The Rocky Mountain Employer


Labor and Employment Law Updates

U.S. Department of Labor Raises Salary Threshold for Wage and Hour Exemptions

By Johnathan Koonce

            The U.S. Department of Labor (“DOL”) announced its final overtime rule which updates the earnings thresholds necessary to exempt executive, administrative, or professional employees (“white collar exemptions”) from the Fair Labor Standards Act’s (“FLSA”) minimum wage and overtime pay requirements.FN1 The duties test for white collar exemptions remain unchanged. The DOL’s final rule, which takes effect on January 1, 2020, includes the following changes:

  • The standard salary threshold to qualify as “exempt” is increased from $455.00 to $684.00 per week, or $35,568.00 per year;

  • The total annual compensation requirement for “highly compensated employees” increased from $100,000.00 to $107,432.00 per year; and

  • To satisfy the standard salary threshold, employers are permitted to treat nondiscretionary bonuses and incentive payments (like commissions) paid at least once per year, as up to ten percent of a worker’s salary.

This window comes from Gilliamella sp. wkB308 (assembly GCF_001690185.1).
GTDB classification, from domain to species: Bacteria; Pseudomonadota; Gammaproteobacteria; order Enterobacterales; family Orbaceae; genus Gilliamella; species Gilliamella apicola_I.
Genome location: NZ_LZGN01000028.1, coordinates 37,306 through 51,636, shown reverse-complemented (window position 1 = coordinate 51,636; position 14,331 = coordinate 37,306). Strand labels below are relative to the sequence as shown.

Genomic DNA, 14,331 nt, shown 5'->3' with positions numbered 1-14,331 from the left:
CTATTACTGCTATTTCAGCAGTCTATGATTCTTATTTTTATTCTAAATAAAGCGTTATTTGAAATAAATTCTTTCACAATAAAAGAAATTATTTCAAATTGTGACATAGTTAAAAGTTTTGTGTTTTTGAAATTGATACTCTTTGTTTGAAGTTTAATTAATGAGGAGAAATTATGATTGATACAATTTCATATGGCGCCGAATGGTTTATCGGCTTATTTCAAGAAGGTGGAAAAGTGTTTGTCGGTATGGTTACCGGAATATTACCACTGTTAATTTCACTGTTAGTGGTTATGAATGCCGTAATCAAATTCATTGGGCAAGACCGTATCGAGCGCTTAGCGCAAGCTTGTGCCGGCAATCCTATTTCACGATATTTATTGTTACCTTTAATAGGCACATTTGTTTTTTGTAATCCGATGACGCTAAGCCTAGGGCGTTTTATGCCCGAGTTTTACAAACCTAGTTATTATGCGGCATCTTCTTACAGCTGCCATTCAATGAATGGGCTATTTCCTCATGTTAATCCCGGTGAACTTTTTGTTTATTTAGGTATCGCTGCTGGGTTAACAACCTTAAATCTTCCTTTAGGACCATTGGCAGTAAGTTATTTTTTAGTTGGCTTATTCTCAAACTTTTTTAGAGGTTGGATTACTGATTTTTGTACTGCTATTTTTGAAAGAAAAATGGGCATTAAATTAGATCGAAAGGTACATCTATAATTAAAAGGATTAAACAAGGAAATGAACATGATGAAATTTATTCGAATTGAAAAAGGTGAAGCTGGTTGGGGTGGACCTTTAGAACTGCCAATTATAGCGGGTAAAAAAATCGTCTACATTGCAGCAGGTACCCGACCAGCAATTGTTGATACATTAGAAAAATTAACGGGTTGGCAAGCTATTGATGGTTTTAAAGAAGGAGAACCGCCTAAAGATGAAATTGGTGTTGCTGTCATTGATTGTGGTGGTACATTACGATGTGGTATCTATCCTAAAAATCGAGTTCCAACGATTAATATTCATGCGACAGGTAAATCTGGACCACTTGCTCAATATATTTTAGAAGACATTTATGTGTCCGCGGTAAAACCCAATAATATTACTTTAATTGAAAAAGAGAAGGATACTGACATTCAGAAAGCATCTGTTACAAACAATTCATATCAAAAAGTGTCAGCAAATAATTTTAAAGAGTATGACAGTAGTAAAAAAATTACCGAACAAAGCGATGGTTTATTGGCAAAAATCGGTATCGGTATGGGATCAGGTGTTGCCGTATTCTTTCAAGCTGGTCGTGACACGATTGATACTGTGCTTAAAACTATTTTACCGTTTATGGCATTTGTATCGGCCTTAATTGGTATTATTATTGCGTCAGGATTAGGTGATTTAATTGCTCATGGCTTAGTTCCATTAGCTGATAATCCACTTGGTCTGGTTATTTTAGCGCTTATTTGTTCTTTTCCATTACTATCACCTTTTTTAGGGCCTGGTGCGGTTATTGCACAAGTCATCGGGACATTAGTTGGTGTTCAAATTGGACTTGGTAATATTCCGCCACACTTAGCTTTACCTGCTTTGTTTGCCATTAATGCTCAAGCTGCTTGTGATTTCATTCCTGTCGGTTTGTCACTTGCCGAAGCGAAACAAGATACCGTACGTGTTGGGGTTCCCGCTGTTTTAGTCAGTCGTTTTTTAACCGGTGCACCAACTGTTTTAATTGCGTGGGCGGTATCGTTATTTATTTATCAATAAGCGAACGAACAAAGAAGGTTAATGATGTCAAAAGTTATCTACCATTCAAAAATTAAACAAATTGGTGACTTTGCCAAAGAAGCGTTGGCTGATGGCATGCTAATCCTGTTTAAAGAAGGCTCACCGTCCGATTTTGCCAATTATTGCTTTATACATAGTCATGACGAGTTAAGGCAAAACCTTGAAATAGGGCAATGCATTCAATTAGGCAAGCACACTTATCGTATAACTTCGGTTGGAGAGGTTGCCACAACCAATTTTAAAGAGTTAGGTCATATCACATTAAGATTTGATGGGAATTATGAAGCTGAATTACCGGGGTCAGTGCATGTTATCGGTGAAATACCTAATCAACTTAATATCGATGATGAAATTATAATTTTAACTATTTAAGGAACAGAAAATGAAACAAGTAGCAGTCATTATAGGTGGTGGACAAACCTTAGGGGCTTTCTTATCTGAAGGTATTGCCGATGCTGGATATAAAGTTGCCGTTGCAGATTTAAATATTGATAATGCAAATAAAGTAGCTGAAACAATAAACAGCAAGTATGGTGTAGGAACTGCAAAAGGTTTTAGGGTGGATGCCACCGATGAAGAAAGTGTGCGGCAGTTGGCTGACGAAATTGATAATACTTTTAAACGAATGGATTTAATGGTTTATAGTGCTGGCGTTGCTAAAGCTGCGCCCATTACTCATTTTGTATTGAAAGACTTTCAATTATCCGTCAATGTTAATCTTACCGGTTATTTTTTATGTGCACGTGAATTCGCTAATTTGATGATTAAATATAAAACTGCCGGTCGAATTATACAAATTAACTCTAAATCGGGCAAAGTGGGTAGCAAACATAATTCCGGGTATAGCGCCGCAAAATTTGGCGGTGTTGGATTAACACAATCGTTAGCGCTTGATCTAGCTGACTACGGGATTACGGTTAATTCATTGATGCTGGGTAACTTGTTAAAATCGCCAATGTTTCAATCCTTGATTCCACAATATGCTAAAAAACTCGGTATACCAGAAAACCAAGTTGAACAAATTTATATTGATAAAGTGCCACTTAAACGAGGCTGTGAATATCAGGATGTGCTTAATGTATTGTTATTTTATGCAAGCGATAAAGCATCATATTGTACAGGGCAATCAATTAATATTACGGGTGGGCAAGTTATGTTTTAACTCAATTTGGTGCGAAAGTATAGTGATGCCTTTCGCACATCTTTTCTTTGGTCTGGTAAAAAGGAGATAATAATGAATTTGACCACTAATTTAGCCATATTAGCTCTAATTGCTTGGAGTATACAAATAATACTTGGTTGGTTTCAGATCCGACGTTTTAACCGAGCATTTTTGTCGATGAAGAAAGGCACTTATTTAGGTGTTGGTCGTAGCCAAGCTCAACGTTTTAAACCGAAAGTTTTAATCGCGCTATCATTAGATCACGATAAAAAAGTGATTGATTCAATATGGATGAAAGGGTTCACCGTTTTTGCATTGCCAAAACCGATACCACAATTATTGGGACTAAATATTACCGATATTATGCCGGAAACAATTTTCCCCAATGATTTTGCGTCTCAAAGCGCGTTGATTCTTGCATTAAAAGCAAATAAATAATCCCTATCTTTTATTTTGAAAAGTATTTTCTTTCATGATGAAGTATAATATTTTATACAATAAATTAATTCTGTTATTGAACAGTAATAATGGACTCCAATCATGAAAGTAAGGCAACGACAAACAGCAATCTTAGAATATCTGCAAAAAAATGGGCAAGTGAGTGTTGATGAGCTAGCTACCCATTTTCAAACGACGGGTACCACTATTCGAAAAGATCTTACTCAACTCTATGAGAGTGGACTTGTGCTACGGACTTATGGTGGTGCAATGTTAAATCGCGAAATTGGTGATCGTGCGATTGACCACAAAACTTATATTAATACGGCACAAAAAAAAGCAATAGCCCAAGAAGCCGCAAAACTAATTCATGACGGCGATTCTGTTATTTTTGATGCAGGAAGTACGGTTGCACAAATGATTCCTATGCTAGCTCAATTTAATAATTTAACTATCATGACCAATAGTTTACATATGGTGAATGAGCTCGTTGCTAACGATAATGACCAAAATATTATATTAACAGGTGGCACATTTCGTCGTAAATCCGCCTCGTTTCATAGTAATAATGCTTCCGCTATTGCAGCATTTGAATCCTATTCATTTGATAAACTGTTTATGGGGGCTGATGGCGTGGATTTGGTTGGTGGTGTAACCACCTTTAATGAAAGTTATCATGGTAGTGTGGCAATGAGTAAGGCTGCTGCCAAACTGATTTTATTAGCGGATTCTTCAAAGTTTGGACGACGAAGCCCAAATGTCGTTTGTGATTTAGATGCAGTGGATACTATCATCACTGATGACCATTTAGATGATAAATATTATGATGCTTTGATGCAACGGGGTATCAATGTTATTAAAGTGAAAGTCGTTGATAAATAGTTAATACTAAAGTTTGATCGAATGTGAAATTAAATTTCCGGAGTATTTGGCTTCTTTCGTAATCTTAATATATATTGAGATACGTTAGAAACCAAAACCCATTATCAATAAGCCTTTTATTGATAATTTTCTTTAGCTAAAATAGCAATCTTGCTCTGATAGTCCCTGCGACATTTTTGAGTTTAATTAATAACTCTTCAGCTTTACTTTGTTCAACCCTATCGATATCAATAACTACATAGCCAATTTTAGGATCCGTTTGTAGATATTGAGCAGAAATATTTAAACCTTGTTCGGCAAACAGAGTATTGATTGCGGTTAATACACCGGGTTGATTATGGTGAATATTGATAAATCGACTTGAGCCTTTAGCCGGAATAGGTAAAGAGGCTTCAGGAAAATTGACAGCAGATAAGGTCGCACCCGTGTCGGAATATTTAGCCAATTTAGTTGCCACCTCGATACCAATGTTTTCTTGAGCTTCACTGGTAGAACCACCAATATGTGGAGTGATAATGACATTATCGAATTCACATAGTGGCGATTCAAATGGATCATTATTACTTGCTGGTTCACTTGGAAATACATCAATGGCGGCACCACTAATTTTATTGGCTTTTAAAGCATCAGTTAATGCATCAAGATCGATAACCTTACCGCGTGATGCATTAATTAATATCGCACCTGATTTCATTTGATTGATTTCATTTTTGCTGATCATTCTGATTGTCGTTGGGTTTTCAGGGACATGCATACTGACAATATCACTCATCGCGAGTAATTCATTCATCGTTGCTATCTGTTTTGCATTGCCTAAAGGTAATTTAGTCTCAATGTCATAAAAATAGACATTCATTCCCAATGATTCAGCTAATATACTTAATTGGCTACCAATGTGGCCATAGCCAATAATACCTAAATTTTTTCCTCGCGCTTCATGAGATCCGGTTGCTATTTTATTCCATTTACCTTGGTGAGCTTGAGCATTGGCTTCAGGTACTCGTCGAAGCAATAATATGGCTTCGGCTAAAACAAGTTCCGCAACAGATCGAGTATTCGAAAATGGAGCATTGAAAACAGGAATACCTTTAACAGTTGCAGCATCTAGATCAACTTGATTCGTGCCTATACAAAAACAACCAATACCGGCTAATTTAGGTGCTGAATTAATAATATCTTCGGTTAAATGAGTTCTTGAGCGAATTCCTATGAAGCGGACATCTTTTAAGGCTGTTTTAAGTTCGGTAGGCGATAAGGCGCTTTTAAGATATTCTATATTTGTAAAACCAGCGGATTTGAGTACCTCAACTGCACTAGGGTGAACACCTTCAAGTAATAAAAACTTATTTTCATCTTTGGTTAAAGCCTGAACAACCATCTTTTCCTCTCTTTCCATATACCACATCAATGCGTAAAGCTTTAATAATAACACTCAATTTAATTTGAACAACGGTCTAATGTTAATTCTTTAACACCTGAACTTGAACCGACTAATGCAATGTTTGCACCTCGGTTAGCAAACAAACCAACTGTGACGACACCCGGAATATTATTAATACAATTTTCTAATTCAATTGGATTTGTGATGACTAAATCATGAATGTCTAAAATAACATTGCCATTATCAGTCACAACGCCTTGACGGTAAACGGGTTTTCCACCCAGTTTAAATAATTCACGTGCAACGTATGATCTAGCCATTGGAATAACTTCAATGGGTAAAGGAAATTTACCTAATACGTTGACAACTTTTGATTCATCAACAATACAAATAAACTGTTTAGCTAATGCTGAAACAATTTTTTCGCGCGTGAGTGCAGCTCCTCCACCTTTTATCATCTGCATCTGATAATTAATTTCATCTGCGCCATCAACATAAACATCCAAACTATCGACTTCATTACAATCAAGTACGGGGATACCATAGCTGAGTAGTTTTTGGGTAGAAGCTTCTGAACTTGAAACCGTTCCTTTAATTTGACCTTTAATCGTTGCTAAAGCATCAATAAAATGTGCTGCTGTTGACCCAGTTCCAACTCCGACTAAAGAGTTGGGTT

Employers have less than 100 days to ensure compliance with the DOL’s new rule, and at this time should:

  • Identify which of its currently-exempt employees earn under $35,568.00 annually and determine whether to reclassify such employees or bump their pay to maintain exempt status; and

  • If employers decide to re-classify formerly exempt employees as non-exempt, develop a training plan to ensure such employees properly track their time to comply with overtime rules.

Employers are also encouraged to contact one of Campbell Litigation’s attorneys for questions on the new rule or whether employees’ responsibilities qualify them as exempt (assuming their salary level is sufficiently high).


FN1     See Department of Labor’s Wage and Hour Division’s September 24, 2019 Press Release, See also Vin Gurrieri, Employers Face Time Crunch As New OT Rule Looms, Law360 (September 25, 2019),